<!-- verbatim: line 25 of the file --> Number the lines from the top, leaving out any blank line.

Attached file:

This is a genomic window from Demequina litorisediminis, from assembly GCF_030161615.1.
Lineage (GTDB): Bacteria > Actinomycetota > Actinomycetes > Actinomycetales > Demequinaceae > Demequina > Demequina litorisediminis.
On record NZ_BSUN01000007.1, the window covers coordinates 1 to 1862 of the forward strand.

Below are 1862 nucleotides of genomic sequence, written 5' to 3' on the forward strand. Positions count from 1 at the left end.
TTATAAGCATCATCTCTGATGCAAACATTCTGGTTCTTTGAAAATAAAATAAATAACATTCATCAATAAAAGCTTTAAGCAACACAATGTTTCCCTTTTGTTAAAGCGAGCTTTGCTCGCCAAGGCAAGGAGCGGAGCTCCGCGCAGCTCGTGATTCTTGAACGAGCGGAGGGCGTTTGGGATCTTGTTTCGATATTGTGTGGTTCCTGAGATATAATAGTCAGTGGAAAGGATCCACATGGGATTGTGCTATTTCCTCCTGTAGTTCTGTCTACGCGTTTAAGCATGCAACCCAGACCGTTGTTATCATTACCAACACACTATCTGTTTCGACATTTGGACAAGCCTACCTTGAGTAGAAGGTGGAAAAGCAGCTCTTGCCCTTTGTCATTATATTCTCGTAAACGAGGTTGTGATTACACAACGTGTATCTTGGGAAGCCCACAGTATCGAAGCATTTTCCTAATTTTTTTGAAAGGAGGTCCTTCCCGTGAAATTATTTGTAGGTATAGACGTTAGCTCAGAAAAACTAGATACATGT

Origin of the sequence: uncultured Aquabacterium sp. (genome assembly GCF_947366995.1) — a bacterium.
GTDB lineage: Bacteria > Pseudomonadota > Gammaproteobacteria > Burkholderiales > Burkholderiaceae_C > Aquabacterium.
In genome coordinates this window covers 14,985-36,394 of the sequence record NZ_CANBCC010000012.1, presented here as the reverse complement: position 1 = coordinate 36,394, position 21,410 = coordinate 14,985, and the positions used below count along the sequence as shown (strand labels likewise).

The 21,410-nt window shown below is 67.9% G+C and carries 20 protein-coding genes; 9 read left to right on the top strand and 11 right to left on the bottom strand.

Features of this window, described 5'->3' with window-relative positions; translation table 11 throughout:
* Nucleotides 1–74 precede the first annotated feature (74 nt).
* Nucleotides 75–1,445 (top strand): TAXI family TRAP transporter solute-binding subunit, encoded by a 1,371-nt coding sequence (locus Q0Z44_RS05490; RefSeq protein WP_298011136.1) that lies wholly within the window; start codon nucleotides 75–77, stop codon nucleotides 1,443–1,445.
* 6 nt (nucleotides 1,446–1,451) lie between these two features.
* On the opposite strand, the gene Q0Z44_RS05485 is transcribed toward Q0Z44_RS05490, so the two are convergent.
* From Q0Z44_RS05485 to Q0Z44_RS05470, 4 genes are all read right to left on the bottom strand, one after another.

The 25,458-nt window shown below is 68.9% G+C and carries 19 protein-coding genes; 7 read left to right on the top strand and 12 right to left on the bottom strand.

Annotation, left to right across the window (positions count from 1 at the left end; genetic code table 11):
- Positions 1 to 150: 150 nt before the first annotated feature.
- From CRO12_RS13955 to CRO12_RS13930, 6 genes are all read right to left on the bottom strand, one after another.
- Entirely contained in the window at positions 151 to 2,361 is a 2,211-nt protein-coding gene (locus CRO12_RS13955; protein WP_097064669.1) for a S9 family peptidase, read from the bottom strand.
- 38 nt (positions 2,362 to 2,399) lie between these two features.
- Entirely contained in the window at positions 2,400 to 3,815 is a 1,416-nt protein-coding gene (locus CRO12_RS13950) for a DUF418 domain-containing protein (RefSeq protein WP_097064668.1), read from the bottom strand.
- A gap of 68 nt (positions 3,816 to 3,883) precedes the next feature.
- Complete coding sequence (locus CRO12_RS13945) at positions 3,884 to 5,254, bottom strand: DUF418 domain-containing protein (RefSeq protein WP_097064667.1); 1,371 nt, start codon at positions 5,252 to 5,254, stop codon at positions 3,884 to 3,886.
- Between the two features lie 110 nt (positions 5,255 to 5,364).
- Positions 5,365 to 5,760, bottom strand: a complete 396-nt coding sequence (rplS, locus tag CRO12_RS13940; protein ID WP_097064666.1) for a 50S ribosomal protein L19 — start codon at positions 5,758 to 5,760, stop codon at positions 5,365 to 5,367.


- Between the two features lie 110 nt (positions 5,255 to 5,364).